4. In a land clearing apparatus adapted to be mounted on a traction element, a frame having forwardly projecting arms, a resiliently faced pulley journaled at each outer and each inner end of each of said arms, an endless flexible cutting element surrounding said pulleys and abridging the outer ends of said projecting arms, power means for driving each of said pulleys independently of said endless flexible cutter so each of said pulleys will drive said endless flexible cutting element, and means for raising and lowering said arms.

FREDRICK A. LOWER.

References Cited in the file of this patent UNITED STATES PATENTS Number Name Date 641,129 Luce et al. Jan. 9, 1900 812,412 Downs et a1 Feb. 13, 1906 834,320 Pfund Oct. 30, 1906 1,190,739 Edwards July 11, 1916 1,276,579 Scott Aug. 20, 1918 1,344,624 Ellis June 29, 1920 1,967,116 Gerdetz July 1'7, 1934 2,043,603 Allward June 9, 1936 2,251,378 Simpson Aug. 5, 1941 2,380,753 Segerstad July 31, 1945 FOREIGN PATENTS Number Country Date 317,926 Germany Jan. 7, 1920 318,367 Germany Jan. 24, 1920 327,435 Germany Oct. 11, 1920 56,871 Sweden June 11, 1924

Patent Citations
Cited PatentFiling datePublication dateApplicantTitle
US641129 *Aug 7, 1899Jan 9, 1900John E LuceCable-saw.
US812412 *Jun 21, 1905Feb 13, 1906Hugh DownsDevice for coupling wire and manila rope.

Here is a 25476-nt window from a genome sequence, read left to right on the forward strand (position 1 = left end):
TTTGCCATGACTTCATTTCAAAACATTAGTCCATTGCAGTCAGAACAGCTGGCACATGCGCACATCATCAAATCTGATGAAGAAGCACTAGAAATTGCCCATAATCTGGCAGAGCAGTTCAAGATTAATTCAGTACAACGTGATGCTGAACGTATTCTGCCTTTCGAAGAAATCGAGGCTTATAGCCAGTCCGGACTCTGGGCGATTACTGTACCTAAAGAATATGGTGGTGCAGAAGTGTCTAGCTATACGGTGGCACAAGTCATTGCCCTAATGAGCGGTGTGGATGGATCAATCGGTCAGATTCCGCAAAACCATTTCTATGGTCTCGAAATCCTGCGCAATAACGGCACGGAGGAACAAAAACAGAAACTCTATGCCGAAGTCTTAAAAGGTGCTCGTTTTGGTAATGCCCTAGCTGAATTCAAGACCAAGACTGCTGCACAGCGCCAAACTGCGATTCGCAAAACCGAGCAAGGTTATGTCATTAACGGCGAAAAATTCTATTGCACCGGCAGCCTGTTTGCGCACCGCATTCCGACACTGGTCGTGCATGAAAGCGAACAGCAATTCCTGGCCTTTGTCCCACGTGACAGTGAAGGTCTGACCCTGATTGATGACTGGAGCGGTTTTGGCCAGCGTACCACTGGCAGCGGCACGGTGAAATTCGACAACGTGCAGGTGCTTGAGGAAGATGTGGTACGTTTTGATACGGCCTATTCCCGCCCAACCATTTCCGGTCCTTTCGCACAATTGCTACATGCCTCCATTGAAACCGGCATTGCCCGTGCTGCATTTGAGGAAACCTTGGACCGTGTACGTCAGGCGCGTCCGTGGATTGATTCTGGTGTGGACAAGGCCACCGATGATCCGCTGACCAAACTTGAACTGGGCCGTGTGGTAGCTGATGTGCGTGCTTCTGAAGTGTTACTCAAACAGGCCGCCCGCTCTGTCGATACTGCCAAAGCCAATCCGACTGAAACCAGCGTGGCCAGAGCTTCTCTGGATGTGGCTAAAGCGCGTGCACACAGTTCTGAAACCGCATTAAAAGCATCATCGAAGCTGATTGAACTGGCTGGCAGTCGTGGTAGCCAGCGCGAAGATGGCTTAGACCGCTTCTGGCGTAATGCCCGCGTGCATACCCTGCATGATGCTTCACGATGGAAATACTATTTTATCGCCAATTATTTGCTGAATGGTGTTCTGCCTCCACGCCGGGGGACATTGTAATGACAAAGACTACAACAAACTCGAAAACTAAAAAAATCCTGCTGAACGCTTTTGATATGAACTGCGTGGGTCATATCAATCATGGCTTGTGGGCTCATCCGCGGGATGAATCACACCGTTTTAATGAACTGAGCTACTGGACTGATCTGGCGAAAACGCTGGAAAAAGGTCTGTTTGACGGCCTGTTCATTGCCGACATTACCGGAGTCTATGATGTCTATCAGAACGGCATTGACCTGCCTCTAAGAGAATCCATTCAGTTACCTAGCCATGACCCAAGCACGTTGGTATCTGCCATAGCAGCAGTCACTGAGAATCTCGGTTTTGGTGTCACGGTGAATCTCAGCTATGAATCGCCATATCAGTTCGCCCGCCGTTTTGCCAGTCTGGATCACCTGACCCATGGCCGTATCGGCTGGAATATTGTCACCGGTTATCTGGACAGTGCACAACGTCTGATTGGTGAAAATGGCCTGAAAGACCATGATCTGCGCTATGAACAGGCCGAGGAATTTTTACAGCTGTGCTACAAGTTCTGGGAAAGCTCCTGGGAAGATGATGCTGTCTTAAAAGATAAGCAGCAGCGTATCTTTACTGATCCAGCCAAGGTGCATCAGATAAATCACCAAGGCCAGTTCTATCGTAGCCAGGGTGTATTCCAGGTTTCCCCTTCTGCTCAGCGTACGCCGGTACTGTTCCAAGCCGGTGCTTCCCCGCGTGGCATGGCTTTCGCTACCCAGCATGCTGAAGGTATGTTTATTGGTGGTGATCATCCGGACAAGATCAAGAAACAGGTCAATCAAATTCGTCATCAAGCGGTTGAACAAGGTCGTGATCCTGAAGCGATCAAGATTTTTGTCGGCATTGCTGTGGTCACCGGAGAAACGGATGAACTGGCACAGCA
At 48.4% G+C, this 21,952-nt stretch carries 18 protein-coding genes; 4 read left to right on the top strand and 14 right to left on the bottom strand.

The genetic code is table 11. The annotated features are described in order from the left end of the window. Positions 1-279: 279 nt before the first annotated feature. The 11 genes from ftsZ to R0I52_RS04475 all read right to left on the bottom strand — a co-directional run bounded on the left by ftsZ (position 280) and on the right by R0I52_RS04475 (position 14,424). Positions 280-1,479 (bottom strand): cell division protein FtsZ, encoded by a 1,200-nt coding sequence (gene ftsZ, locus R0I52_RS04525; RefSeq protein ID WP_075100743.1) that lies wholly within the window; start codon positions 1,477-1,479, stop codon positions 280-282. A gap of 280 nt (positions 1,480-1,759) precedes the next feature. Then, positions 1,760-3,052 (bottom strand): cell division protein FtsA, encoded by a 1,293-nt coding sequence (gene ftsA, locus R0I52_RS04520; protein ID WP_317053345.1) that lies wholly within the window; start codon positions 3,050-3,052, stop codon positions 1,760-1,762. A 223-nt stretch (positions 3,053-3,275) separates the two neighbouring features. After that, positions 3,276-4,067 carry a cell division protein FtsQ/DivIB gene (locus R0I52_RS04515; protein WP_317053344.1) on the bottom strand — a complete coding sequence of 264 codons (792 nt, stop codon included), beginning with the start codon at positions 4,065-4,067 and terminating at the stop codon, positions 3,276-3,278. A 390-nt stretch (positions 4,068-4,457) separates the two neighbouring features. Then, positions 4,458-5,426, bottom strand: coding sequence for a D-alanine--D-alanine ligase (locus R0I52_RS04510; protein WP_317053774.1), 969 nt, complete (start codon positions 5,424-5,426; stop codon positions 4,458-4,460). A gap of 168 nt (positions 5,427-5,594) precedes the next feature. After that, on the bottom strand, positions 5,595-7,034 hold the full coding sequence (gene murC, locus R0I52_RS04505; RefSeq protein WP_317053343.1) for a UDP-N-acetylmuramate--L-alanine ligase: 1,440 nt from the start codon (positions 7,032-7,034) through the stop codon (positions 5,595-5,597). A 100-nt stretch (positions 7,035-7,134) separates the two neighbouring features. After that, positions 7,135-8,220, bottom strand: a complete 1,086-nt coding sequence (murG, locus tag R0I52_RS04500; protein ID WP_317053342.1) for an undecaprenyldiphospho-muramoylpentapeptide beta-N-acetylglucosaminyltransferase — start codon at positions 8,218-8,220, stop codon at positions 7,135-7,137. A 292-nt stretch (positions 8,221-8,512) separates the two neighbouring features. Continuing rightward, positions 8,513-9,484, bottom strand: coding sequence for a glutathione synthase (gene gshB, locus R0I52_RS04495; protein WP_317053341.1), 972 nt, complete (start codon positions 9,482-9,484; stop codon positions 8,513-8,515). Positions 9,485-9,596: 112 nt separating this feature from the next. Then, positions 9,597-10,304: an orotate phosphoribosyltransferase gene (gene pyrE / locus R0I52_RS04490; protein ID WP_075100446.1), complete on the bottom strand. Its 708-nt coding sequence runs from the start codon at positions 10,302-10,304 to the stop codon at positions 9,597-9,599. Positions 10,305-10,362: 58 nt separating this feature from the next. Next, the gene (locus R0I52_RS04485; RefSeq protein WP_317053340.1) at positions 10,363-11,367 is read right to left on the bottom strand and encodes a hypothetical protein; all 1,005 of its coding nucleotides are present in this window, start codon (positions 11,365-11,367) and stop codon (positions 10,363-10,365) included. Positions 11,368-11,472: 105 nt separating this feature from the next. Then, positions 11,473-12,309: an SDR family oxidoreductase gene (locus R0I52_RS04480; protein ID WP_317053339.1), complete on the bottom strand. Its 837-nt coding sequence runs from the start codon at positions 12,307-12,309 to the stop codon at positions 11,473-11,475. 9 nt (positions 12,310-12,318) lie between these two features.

US834320 *May 17, 1905Oct 30, 1906Adolph PfundMower.
US1190739 *Oct 13, 1914Jul 11, 1916Arthur L EdwardsSawing-machine.
US1276579 *Jan 27, 1917Aug 20, 1918Fletcher J ScottSaw.
US1344624 *Jan 10, 1919Jun 29, 1920Ellwood Ellis HarryCaterpillar-tractor swamp-harvester
US1967116 *Jun 13, 1932Jul 17, 1934Louis F GerdetzCutter chain
US2043603 *Mar 1, 1935Jun 9, 1936George A AllwardBand saw and the like
US2251378 *Jul 15, 1940Aug 5, 1941Detroit Harvester CoMower structure
US2380753 *Dec 31, 1941Jul 31, 1945Sandvikens Jernverks AbDevice in motor saws
DE317926C *Jul 17, 1917Jan 7, 1920 Title not available
*DE318367C Title not available
DE327435C *May 27, 1919Oct 11, 1920Rudolph H KoppelBaumfaellmaschine
SE56871C * Title not available
Referenced by
Citing PatentFiling datePublication dateApplicantTitle
US2718719 *Nov 23, 1953Sep 27, 1955Elmer Anderson AugustAuxiliary blade attachment for bulldozers
US2755570 *Feb 16, 1953Jul 24, 1956BlackburnExcavating machine
US2894544 *Oct 11, 1957Jul 14, 1959Billings Thomas ATree and brush cutting attachment for bulldozers
US3534487 *Jan 10, 1968Oct 20, 1970Joseph ArnazApparatus for digging and containerizing small trees and shrubs
US4273169 *Apr 12, 1979Jun 16, 1981J. I. Case CompanyCable saw for tree harvesting apparatus
US4513799 *Jun 8, 1983Apr 30, 1985Ostbergs Fabriks AbMethod of cutting substantially horizontal cantilevered objects such as logs, and apparatus for carrying out the method
US8875481 *Sep 20, 2011Nov 4, 2014Claas Selbstfahrende Erntemaschinen GmbhFront attachment for self-propelled harvesting machine
US20120067018 *Sep 20, 2011Mar 22, 2012Alfons RobergFront attachment for self-propelled harvesting machine
US20140260153 *Mar 12, 2013Sep 18, 2014Basil Eric BlankMower Head with Continuous Cutting Blade Loop
Classifications
U.S. Classification30/379, 83/661, 125/21, 83/816, 37/301, 37/403, 83/831, 30/380
International ClassificationB23D61/00, B23D61/18, B23D57/00, A01D34/83, A01D34/01
Cooperative ClassificationB23D57/0053, A01D34/831, B23D61/185
European ClassificationB23D61/18B, B23D57/00D6, A01D34/83B